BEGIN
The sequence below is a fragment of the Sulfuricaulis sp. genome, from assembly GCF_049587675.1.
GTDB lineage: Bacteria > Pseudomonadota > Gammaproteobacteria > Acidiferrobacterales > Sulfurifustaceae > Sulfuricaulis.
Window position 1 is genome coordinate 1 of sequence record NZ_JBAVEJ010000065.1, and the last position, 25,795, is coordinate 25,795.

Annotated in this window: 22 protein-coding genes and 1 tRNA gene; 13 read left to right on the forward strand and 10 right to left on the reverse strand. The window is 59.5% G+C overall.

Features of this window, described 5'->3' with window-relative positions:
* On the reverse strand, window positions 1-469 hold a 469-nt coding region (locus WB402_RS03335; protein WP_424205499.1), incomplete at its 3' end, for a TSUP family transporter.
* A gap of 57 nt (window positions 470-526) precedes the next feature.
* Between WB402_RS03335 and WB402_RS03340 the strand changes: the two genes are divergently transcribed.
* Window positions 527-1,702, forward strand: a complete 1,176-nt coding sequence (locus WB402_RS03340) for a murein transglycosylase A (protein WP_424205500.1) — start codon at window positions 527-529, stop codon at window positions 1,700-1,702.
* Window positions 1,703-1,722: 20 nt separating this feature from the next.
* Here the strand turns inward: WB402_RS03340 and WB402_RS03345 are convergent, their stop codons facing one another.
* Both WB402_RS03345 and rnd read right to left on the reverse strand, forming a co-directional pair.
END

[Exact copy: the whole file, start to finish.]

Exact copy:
The sequence below is a fragment of the Sulfuricaulis sp. genome, from assembly GCF_049587675.1.
GTDB lineage: Bacteria > Pseudomonadota > Gammaproteobacteria > Acidiferrobacterales > Sulfurifustaceae > Sulfuricaulis.
Window position 1 is genome coordinate 1 of sequence record NZ_JBAVEJ010000065.1, and the last position, 25,795, is coordinate 25,795.

Annotated in this window: 22 protein-coding genes and 1 tRNA gene; 13 read left to right on the forward strand and 10 right to left on the reverse strand. The window is 59.5% G+C overall.

Features of this window, described 5'->3' with window-relative positions:
* On the reverse strand, window positions 1-469 hold a 469-nt coding region (locus WB402_RS03335; protein WP_424205499.1), incomplete at its 3' end, for a TSUP family transporter.
* A gap of 57 nt (window positions 470-526) precedes the next feature.
* Between WB402_RS03335 and WB402_RS03340 the strand changes: the two genes are divergently transcribed.
* Window positions 527-1,702, forward strand: a complete 1,176-nt coding sequence (locus WB402_RS03340) for a murein transglycosylase A (protein WP_424205500.1) — start codon at window positions 527-529, stop codon at window positions 1,700-1,702.
* Window positions 1,703-1,722: 20 nt separating this feature from the next.
* Here the strand turns inward: WB402_RS03340 and WB402_RS03345 are convergent, their stop codons facing one another.
* Both WB402_RS03345 and rnd read right to left on the reverse strand, forming a co-directional pair.